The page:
As any pet owner knows, all the creatures great and small can add beyond measure to our lives. But it may be worth reconsidering some boundaries between beasts and people to prevent disease and to enjoy the full bounty that animals can bring. Parents, please take note.
The federal Centers for Disease Control and Prevention, for example, has reexamined the malady commonly known as cat scratch fever, a flea-related bacterial infection that tabbies spread to people by raking them with their claws, or by licking a human on a wound or other tear in the skin. The CDC has found after scrutinizing eight years of insurance records on almost 40 million people, that 12,000 Americans annually get this infection, with 500 of them requiring hospitalization.
As USA Today reported, cat scratch fever isn’t common but “those who are infected and become seriously ill has increased … .Side effects can range from a headache, fever and swollen lymph nodes to rarer incidents where the heart or brain are affected.” The disease often runs its course without need for treatment, though antibiotics can be effective.
Cat owners can curb infection by washing their hands after playing with their pet, keeping them indoors, and taking steps to kill any fleas on their kitties.
The CDC says that the malady most affects the elderly and kids. Youngsters may need to be taught that many cats aren’t big on being picked up for snuggling and smooching. Researchers found an upswing in cat scratch disease cases in January. They theorize that parents bring felines home during the holidays as gifts for kids; the mutual affection may wear thin in the new year. So moms, dads, and other grownups be warned.
Careful with those chickens
Meantime, all those urban enthusiasts who keeping egg-laying hens and their rooster pals also may want to rethink these backyard pets and hygiene. Chicken raising has become a trendy pastime for city folk, even though officials in Washington, D.C., for example, might object under health laws.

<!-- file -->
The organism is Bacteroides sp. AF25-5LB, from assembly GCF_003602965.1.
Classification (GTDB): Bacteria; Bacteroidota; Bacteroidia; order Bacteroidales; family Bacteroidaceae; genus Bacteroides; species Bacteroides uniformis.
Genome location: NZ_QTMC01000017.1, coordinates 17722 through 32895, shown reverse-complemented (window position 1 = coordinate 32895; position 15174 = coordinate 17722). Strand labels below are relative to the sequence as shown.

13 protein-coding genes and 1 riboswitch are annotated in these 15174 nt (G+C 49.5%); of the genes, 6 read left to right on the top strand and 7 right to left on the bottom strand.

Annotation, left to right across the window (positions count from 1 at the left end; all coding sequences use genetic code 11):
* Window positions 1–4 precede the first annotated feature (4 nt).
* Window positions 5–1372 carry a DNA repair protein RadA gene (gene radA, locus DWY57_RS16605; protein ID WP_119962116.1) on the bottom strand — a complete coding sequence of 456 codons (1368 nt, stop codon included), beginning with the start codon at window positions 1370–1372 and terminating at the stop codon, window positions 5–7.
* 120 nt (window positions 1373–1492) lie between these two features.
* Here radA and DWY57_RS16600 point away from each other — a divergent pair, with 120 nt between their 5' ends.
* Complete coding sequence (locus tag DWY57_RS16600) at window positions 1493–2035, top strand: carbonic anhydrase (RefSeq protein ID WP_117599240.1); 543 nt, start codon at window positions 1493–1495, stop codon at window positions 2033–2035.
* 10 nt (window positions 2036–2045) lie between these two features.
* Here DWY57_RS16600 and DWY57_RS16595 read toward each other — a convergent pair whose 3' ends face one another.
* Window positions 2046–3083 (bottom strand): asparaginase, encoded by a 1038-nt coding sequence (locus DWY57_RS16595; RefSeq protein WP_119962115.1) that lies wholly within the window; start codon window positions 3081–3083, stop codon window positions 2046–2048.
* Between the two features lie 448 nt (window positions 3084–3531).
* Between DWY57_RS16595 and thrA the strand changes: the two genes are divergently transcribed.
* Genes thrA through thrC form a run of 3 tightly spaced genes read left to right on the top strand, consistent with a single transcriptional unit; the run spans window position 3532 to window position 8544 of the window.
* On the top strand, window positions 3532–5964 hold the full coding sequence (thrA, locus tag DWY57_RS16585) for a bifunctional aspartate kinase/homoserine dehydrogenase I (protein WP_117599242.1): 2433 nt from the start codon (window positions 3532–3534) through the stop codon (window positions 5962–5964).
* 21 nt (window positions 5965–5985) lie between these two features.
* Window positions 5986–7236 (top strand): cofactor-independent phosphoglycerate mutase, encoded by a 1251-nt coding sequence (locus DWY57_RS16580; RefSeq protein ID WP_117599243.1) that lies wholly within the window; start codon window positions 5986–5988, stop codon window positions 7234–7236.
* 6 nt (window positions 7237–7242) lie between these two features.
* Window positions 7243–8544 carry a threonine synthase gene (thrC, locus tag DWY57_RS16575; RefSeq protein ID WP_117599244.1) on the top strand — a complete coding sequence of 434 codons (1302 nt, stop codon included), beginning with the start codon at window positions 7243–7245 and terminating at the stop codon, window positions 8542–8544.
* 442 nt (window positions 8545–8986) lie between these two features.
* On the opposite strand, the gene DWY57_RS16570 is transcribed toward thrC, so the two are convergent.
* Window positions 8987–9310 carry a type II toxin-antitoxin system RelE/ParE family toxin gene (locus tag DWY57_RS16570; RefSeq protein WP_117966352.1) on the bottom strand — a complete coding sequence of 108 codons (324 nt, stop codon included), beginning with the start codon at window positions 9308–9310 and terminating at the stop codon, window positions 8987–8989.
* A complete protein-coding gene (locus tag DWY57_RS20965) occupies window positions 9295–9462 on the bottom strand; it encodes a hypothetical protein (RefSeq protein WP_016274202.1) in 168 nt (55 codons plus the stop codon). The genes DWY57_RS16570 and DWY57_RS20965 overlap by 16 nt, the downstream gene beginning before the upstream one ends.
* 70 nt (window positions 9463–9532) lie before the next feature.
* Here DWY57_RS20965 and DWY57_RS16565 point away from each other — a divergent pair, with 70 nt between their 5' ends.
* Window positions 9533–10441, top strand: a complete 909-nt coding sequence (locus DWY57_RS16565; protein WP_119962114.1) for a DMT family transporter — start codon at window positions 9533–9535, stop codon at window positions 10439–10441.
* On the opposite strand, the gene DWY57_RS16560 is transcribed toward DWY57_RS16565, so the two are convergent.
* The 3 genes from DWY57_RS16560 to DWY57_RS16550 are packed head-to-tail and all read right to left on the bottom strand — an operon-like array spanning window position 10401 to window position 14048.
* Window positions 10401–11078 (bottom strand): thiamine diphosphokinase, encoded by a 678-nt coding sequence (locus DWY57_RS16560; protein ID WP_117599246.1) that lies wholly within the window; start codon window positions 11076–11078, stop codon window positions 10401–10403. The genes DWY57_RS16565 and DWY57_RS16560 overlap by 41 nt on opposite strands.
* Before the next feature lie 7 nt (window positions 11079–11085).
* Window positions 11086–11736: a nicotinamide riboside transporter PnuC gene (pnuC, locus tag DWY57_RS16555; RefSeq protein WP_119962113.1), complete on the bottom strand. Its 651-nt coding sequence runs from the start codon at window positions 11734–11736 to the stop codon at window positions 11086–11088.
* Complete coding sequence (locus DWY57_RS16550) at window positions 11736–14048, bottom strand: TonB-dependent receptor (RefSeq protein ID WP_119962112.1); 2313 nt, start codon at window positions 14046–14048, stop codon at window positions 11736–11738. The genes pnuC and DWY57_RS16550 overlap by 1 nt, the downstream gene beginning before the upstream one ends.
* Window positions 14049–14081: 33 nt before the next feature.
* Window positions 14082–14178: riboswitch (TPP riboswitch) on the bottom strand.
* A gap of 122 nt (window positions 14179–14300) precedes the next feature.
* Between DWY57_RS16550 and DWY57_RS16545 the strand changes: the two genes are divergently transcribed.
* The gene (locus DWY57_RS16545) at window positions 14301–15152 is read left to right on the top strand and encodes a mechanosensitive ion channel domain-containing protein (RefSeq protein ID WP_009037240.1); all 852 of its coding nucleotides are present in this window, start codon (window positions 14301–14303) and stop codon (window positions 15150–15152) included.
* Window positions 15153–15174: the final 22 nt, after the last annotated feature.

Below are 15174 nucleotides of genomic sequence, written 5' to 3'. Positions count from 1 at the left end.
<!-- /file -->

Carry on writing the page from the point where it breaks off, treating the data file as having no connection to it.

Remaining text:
There’s good reason to be cautious about barnyard fowl and human health, the CDC has found. The agency studied salmonella outbreaks from 1990 to 2014 and found poultry-related incidences to be growing more common and larger, Stat, the online health information site says.
It may be tough to fathom the affection some owners have for their fowl. But a key reason the dangerous bacterial infections are rising and getting bigger may be that chicken owners are “kissing their birds, hugging their birds, bringing them close to the face and treating them more like dogs and cats than farm animals,” a CDC expert told Stat. “It’s very important for people to know that even healthy birds can carry germs that make people sick.”
In the West, most people have been happy to get off farms and far from poultry and livestock. In places like China, of course, that separation isn’t so big, and, as a result, disease outbreaks like avian flu can spread fast and far with deadly result.
And if a chicken-related salmonella infection isn’t sufficient discouragement to stop handling pet birds, Danish researchers are warning about poultry as a means for the spread of methicillin-resistant Staphylococcus aureus, or MRSA infection. This superbug is tough to knock down because it resists so many commonly used antibiotics─indeed, experts say it is the result of antibiotic overuse, particularly in animal feeds. The Danish researchers said the poultry-related MRSA infections they studied may have resulted more from eating tainted meat. But handling infected birds is another means of transmission.
OK, is this post sounding too negative about pets? They are a huge, important, and healthful part of life, to be sure, as a recent Washington Post feature points out.